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Oscar-winning French actor Marion Cotillard spoke about the “revolution” led by women to shake up the patriarchy since the start of #MeToo at the San Sebastian Film Festival where she received the Donostia Award for career achievement on Friday’s opening night.
“For the past several years, the subordination of women has become increasingly unacceptable in the public eye; it’s always been so but we talk about it much more today, obviously, since #MeToo. It has allowed women to speak freely, it’s a true revolution, an intense one and I am very happy to live it,” said Cotillard, who last played opposite Adam Driver in Leos Carax’s musical drama “Annette” which won a top prize at Cannes.
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“Today, as women, we know we can be supported by a community of women and men and that’s an important thing. The result is that there are indeed more women, more roles for women, and the more we speak about them, the more it changes the way we look at them,” she said.
Cotillard said “there are things that are no longer tolerated today. We didn’t accept before, but they were tolerated by a large part of the population.”
“Today there’s a big discussion and reassessment of the patriarchal system we live in, where women have a relative place,” argued Cotillard, who revealed that she greatly admired Greta Garbo because she was both feminine and masculine.
Cotillard also discussed her character in “Annette” which won Cannes’ best director award for Carax. She stars as a famous opera singer with a tormented family life. “I think we live in a different world than in the 1940s or 1950s when stars were being ‘built’ and their family lives were being negated,” said Cotillard. “Today, having a family and a career is much more celebrated and things are more balanced — if we need to have a private life and a family we can have that, along with a career.”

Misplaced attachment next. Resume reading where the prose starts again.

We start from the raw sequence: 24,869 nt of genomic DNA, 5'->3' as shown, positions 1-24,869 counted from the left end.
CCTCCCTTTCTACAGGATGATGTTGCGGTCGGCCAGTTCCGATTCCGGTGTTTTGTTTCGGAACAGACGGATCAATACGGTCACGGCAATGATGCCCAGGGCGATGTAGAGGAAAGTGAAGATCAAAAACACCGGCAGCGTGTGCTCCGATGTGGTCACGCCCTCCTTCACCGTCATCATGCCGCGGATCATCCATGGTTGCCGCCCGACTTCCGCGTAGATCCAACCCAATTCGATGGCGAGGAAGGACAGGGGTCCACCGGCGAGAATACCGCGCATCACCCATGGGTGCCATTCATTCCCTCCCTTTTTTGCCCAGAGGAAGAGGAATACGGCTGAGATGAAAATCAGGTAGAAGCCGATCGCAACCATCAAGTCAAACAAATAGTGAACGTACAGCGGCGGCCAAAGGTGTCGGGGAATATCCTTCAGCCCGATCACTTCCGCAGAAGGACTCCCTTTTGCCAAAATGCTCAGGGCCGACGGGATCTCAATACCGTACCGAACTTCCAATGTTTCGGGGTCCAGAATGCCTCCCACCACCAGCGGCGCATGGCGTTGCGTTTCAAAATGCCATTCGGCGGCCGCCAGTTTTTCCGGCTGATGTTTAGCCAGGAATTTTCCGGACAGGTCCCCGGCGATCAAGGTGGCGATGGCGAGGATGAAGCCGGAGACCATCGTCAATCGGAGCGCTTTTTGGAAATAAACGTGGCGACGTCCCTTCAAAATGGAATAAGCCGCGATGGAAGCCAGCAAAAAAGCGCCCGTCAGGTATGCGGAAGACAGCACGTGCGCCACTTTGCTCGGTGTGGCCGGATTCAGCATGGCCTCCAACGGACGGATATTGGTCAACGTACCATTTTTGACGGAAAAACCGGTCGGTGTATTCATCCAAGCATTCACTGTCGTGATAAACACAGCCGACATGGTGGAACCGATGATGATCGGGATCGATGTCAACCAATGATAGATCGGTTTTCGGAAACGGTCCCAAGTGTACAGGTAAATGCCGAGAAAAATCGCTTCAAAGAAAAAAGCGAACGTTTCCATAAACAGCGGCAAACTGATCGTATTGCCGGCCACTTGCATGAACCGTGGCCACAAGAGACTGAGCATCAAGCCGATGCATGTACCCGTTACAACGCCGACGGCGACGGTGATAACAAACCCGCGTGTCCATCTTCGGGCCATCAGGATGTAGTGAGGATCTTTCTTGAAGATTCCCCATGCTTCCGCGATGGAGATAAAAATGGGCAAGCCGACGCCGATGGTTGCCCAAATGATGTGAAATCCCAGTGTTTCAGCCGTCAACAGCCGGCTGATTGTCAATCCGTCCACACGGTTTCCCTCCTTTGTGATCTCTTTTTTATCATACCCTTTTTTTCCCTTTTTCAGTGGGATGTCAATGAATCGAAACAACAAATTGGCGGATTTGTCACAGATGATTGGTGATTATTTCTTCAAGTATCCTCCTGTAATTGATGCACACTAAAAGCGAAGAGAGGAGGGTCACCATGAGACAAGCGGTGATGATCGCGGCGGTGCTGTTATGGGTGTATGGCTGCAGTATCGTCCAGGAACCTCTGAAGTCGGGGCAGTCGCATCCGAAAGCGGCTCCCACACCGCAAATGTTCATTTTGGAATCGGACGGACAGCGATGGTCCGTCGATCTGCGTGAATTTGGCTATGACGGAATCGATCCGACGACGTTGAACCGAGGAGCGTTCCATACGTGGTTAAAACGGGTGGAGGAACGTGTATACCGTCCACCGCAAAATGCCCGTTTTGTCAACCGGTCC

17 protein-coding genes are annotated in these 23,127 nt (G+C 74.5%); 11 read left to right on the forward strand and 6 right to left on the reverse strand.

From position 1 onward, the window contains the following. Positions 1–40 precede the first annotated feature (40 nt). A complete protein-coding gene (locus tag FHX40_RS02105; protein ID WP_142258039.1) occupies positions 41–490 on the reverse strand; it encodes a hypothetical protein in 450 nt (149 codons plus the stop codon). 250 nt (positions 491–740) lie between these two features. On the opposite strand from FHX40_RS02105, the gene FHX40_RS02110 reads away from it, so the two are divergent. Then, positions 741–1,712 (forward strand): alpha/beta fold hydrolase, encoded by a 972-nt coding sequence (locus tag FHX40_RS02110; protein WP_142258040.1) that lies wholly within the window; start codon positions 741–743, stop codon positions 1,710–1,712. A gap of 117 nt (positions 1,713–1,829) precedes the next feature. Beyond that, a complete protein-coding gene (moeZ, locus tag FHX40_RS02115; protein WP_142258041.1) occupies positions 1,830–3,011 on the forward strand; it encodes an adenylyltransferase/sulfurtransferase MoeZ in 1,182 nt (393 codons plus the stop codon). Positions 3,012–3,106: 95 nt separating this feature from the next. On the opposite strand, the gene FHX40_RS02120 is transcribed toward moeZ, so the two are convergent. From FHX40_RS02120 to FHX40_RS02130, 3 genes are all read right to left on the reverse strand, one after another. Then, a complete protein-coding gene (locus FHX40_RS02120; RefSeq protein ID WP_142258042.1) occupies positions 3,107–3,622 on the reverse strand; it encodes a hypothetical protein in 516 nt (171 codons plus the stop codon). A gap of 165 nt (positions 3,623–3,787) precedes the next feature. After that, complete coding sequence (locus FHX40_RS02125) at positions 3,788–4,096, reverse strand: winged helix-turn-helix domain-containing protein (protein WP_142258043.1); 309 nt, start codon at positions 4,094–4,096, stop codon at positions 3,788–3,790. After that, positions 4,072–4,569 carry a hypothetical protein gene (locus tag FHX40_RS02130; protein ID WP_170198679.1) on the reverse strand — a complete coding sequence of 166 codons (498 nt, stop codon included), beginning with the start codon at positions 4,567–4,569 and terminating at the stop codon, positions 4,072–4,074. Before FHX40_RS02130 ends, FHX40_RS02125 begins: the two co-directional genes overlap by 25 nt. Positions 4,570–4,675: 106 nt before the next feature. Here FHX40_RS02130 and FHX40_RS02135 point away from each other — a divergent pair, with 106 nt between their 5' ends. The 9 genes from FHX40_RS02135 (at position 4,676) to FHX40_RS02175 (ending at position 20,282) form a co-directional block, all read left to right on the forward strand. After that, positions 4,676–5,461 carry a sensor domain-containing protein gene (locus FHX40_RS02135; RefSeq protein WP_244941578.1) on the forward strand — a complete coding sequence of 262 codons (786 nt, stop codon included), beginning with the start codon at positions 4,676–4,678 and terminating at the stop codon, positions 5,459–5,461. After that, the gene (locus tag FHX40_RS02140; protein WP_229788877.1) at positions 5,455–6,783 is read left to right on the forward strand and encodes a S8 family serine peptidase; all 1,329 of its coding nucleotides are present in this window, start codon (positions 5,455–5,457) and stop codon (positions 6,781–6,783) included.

The actor said “having a somewhat normal life” also drives her inspiration and “desire to play characters that are completely different from who (she is).” “The more a character is different from me the more I enjoy playing the part.”
Cotillard, who is also at San Sebastian to present Flore Vasseur’s environment-themed documentary “Bigger Than Us” which she co-produced and narrated, said she got involved in philanthropic work because she “feels a need to fight against a system, or inequalities.” She said she also wants to use her celebrity status to “shine a light on the work of artists or activists such as the ones portrayed in ‘Bigger Than Us.'”
Speaking of her ability to work in Hollywood and in Europe, she noted that the Oscar she won for playing Edith Piaf in “La Vie en Rose” marked a turning point in her career. “There was a before and an after. This Oscar opened the doors to a more international film world, notably British and American films,” she said.
“I’m from a generation which grew up watching American films (…) Even if I never really dreamed of having a career outside of my home country, American cinema was part of my culture. There are lots of filmmakers I admire in the U.S. and more largely in the English-speaking world and the Oscar gave me access to these people,” said the actor, who’s worked with Michael Mann, Robert Zemeckis, Christopher Nolan and Steven Soderbergh, among others.
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